The Chiefs may get cornerback Brandon Flowers back in the starting lineup. Meanwhile, the Raiders' Javon Walker will return to the playing field, although probably not as a starter. Oakland's best receiver, Chaz Schilens, will miss his second straight game.

EDGE: Chiefs


The Raiders have taken steps to improve their previously awful run defense, and it shows. Ellis and Seymour are big, stout ends who can control the edges in the run game. Michael Huff, a liability in run defense last year, now only plays in passing situations. Tyvon Branch is Oakland's new starter at safety.

The Chargers struggled immensely to block the Raiders in the running game, although the game-winning touchdown came on a run right up the middle by Darren Sproles. But there's no question Oakland is stout at the point of attack (Mike Goff may struggle some against defensive tackle Tommy Kelly, who gave San Diego issues), and with the return of their super athletic linebackers – Kirk Morrison and Thomas Howard – the Chiefs will have a difficult matchup on their hands again.

More than anything, however, the Raiders appear to be a more fundamentally sound football team. Last year they lacked discipline. When training camp began this season, Oakland head coach Tom Cable took the whole team back to basics, and it's paid off so far.

Edge: Raiders


This by far is Oakland's greatest team strength. Their line works wonderfully together, they have three talented backs in Darren McFadden, Michael Bush and Justin Fargas (who didn't even play in Week 1), and they run the ball with great variety, using different formations and attacking different areas of the field.

At times Oakland will utilize a dual backfield with Bush and McFadden. It's actually difficult to say who the better back is at this point. Everyone knows about McFadden's blinding speed, but to this point he's been something of a disappointment in his NFL career. Bush is a load for any defender and though he's 245 pounds, has the speed to take it the distance, as exemplified by his 67-yard touchdown a year ago. With Bush's power and McFadden's quicks, the Raiders will test KC's tackling, which wasn't great last week against Baltimore's Ray Rice and LeRon McLain.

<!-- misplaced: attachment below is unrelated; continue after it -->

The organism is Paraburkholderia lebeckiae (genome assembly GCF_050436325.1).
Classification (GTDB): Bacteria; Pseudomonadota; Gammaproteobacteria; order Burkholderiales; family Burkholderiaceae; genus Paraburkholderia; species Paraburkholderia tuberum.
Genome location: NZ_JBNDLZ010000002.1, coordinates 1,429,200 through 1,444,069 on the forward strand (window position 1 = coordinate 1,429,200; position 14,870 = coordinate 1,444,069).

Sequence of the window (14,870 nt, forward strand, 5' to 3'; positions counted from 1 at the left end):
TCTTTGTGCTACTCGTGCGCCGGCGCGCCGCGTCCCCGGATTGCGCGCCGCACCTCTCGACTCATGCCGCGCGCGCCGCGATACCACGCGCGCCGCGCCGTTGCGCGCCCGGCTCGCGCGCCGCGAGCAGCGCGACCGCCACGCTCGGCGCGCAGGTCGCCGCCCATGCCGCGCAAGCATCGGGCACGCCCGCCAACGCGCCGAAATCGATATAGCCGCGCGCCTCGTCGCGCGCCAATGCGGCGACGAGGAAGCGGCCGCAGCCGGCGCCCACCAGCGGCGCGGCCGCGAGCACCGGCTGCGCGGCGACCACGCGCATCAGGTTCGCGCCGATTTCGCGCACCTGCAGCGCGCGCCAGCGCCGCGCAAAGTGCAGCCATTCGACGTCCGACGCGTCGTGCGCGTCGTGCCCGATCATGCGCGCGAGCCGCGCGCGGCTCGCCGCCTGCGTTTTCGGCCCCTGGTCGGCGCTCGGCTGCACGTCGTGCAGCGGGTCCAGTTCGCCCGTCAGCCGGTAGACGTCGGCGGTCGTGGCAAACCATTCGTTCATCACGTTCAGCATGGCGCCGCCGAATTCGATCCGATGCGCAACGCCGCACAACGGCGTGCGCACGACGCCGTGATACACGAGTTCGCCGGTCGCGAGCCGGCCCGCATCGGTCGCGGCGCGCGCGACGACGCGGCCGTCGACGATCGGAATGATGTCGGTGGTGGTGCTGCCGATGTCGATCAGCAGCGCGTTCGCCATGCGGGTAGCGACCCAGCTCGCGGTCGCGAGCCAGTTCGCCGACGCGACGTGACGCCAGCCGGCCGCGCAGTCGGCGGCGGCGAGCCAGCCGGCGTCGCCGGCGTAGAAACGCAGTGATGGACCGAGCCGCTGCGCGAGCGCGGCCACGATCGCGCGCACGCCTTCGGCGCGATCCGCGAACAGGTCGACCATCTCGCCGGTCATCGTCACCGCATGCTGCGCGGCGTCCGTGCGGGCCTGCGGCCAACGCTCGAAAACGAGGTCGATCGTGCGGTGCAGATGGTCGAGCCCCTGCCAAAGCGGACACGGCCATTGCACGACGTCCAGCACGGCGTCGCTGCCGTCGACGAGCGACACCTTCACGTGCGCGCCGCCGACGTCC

Oakland had little difficulty neutralizing San Diego's stout nose tackle, Jamal Williams, a week ago, leading to 148 rushing yards. The Raiders have a new, large center in the form of Chris Morris, a former guard, who handled Williams well last week. Can Kansas City's Tank Tyler win the battle this week in the same role? That will be the key for the Chiefs, who couldn't stop the run a year ago and haven't stopped it yet this year, giving up over 200 yards to the Ravens last week.

Edge: Raiders


The Chiefs may be able to uncork Jamaal Charles in their return game Sunday if last week's Chargers/Raiders matchup is any indication. San Diego's Darren Sproles ripped off two huge returns against the Raiders. Oakland returns their ever-reliable kicker/punter tandem this year with Sebastian Janikowski and Shane Lechler, but have a new kickoff return man in Louis Rankin. Punt returner Johnnie Lee Higgins is a bigger threat, however.

EDGE: Raiders


The Chiefs will get a huge emotional boost in the first home game for the new regime, and an even bigger boost if Matt Cassel starts. The Raiders, meanwhile, may have a slight hangover from their disappointing loss a week ago, and are coming off a short week. The Raiders really have no idea what to expect from the Chiefs, who have established little continuity on either side of the ball. Of course, that didn't matter to the Ravens.

EDGE: Chiefs


The Chiefs won't turn in a 23-8 stinker as they did a year ago in Week 2 against Oakland, but the Raiders are simply a more talented football team with more continuity on both sides of the ball. JaMarcus Russell's comically bad passing will keep it close.

Raiders 20, Chiefs 17. Top Stories